The US are not the world police, noone wants you to assume that mantle aside from yourselves. Despite this the US brazenly disregard the Geneva Convention, leaving the world in absolute dissaray.

    “The rich Arab countries or a country like Turkey will never take military action in Syria; the risks are too high for them culturally, ethnologically and economically. They simply want the west to do their dirty work. They want stability in the region to not disrupt their oil scam but don’t want to get their hands dirty.”
    ERMMM, Qatar and Saudi Arabia probably just about squeeze into ‘rich Arab countries’, given the fact that they are in fact the two RICHEST arab countries and they are supporting the rebels, to a further extent that the US or Europe has. At least do your homework mate.

    Remember the last time u poorly choose your allies, yup that’s right in Afghanistan. How did that work out?

    A poignant thought to finish- more people have died in the US led ‘invasion’ of Iraq due to American warfare, than the amount of people who have died in Syria yet Americans just don’t learn their lesson.

    a little knowledge is a dangerous thing Lee Abbamonte

    • You sound like an angry, ignorant ass

    • Something needs to be done, and I think Lee’s point is that it has reached a point of frustration with the all the worlds powers(i.e. the UN and including the US and other countries) doing absolutely nothing while normal people are killed by vicious attacks. I honestly don’t care if they used chemical weapons, this should not be the decision point, the decision point should have come over a year ago when innocent people were being killed.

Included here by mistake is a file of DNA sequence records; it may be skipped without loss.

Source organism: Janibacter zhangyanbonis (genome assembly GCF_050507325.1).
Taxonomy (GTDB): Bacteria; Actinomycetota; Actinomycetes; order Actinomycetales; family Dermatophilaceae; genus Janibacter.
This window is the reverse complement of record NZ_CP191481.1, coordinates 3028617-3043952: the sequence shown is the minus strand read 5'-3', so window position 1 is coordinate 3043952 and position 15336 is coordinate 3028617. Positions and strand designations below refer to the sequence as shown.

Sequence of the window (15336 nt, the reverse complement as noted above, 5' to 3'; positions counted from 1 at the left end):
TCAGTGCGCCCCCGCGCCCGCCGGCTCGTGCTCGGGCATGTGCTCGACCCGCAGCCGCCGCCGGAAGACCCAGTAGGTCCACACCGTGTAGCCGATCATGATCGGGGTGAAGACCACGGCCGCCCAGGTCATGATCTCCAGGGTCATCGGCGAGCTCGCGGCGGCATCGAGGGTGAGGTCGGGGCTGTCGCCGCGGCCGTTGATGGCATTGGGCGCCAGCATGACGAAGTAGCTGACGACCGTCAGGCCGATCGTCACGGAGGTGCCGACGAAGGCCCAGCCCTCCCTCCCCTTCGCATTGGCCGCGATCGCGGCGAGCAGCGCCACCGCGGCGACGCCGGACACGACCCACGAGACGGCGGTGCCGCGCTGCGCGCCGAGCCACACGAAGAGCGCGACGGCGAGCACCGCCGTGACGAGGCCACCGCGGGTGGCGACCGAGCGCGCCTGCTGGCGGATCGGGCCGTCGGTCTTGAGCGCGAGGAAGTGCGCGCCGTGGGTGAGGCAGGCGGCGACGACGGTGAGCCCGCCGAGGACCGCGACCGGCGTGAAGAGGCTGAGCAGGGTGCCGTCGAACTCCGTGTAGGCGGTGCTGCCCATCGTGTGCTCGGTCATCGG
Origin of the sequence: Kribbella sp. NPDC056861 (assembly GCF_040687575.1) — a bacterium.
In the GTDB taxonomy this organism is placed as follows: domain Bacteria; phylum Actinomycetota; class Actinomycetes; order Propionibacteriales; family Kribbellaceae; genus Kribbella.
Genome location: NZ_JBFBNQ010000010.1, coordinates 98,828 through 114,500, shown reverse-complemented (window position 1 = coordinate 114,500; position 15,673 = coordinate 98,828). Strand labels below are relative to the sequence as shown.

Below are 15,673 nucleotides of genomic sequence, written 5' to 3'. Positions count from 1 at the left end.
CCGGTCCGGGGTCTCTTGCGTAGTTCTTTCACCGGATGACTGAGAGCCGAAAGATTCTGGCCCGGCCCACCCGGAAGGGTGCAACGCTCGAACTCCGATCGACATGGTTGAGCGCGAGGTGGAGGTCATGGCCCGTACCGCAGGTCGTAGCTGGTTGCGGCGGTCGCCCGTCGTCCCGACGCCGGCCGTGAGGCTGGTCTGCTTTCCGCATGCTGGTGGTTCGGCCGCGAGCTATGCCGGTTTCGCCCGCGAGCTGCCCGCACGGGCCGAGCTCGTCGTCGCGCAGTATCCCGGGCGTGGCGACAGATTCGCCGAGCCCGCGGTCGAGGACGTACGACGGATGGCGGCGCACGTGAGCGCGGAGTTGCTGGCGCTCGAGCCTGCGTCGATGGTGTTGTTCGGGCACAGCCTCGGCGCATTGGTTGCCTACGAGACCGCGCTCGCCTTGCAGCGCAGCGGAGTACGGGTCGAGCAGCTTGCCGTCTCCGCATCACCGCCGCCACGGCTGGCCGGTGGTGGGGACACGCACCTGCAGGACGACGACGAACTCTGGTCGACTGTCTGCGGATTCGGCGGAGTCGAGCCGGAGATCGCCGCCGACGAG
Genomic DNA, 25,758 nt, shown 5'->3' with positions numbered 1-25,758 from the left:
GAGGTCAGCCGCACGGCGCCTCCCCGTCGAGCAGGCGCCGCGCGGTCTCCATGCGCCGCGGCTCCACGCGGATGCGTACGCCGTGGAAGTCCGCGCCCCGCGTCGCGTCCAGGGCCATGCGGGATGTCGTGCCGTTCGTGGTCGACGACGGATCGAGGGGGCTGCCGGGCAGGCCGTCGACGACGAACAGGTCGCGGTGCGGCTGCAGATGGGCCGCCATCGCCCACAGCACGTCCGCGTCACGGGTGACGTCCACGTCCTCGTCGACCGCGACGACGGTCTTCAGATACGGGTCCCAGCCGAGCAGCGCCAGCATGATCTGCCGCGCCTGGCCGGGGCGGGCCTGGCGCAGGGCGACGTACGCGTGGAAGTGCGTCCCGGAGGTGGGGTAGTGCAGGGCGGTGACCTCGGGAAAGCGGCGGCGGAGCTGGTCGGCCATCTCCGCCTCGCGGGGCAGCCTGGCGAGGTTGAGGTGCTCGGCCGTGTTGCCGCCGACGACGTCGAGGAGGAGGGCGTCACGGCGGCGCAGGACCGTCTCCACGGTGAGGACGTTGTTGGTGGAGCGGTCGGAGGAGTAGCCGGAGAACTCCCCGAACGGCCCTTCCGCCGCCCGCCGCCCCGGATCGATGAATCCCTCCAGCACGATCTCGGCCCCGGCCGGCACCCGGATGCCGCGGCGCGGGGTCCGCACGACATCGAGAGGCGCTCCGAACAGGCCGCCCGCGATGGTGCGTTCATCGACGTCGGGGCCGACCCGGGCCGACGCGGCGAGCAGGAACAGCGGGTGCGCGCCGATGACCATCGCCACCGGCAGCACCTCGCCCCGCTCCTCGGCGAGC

Johnny- if you are going to spend your time ranting against someone being ill-informed you should realise that the US pushed the Afghan government to help with Al queda, when they wouldn’t is when the US went in seeing it as an attack on the US from a foreign country, the situation in Northern Ireland was much different from that and I do believe there were plenty of military on the streets, at least in the North. I agree we should do this with Allies but if you saw an innocent woman being beat up on the street and your friends were unwilling to jump in to help would you just stand there and do nothing? I’d hope not, just because the masses do nothing doesn’t mean its right.

      I do think though if the US and others support it should not be to support the rebels or Assad but to simply create a cease fire at least as much as humanly possible so the next steps for the country can be decided in peace and without fear.